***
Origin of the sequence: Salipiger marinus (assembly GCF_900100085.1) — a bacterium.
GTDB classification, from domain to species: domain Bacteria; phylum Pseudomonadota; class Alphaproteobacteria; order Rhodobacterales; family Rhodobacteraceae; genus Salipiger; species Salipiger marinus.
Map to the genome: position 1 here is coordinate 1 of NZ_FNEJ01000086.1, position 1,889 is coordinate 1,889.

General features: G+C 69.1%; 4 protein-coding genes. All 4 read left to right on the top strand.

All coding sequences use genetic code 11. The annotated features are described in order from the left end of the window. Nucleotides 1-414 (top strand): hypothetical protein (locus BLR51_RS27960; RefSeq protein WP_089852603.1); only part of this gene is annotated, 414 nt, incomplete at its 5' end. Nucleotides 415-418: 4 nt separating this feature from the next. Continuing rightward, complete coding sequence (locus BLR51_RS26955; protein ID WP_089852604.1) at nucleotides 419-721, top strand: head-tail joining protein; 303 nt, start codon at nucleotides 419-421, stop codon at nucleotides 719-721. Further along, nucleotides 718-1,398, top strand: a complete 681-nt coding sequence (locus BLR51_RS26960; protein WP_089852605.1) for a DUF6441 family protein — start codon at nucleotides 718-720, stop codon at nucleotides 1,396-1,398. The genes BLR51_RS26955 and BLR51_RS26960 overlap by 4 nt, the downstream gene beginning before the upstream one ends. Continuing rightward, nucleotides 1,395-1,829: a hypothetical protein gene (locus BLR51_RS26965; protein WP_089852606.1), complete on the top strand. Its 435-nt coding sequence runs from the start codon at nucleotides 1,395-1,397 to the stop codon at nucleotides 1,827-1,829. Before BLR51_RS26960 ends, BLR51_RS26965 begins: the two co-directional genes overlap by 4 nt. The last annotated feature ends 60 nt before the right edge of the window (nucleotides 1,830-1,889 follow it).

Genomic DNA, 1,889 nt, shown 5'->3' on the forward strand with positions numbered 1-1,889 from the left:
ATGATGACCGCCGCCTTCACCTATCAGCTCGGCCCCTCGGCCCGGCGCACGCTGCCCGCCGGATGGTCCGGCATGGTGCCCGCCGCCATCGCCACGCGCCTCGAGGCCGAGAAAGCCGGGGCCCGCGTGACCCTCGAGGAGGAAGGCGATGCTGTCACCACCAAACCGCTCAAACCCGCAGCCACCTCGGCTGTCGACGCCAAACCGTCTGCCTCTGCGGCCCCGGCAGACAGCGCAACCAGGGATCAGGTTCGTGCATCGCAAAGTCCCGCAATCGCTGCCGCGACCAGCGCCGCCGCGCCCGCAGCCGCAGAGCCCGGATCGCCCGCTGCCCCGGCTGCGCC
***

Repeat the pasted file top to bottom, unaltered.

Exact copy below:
Origin of the sequence: Salipiger marinus (assembly GCF_900100085.1) — a bacterium.
GTDB classification, from domain to species: domain Bacteria; phylum Pseudomonadota; class Alphaproteobacteria; order Rhodobacterales; family Rhodobacteraceae; genus Salipiger; species Salipiger marinus.
Map to the genome: position 1 here is coordinate 1 of NZ_FNEJ01000086.1, position 1,889 is coordinate 1,889.

General features: G+C 69.1%; 4 protein-coding genes. All 4 read left to right on the top strand.

All coding sequences use genetic code 11. The annotated features are described in order from the left end of the window. Nucleotides 1-414 (top strand): hypothetical protein (locus BLR51_RS27960; RefSeq protein WP_089852603.1); only part of this gene is annotated, 414 nt, incomplete at its 5' end. Nucleotides 415-418: 4 nt separating this feature from the next. Continuing rightward, complete coding sequence (locus BLR51_RS26955; protein ID WP_089852604.1) at nucleotides 419-721, top strand: head-tail joining protein; 303 nt, start codon at nucleotides 419-421, stop codon at nucleotides 719-721. Further along, nucleotides 718-1,398, top strand: a complete 681-nt coding sequence (locus BLR51_RS26960; protein WP_089852605.1) for a DUF6441 family protein — start codon at nucleotides 718-720, stop codon at nucleotides 1,396-1,398. The genes BLR51_RS26955 and BLR51_RS26960 overlap by 4 nt, the downstream gene beginning before the upstream one ends. Continuing rightward, nucleotides 1,395-1,829: a hypothetical protein gene (locus BLR51_RS26965; protein WP_089852606.1), complete on the top strand. Its 435-nt coding sequence runs from the start codon at nucleotides 1,395-1,397 to the stop codon at nucleotides 1,827-1,829. Before BLR51_RS26960 ends, BLR51_RS26965 begins: the two co-directional genes overlap by 4 nt. The last annotated feature ends 60 nt before the right edge of the window (nucleotides 1,830-1,889 follow it).

Genomic DNA, 1,889 nt, shown 5'->3' on the forward strand with positions numbered 1-1,889 from the left:
ATGATGACCGCCGCCTTCACCTATCAGCTCGGCCCCTCGGCCCGGCGCACGCTGCCCGCCGGATGGTCCGGCATGGTGCCCGCCGCCATCGCCACGCGCCTCGAGGCCGAGAAAGCCGGGGCCCGCGTGACCCTCGAGGAGGAAGGCGATGCTGTCACCACCAAACCGCTCAAACCCGCAGCCACCTCGGCTGTCGACGCCAAACCGTCTGCCTCTGCGGCCCCGGCAGACAGCGCAACCAGGGATCAGGTTCGTGCATCGCAAAGTCCCGCAATCGCTGCCGCGACCAGCGCCGCCGCGCCCGCAGCCGCAGAGCCCGGATCGCCCGCTGCCCCGGCTGCGCC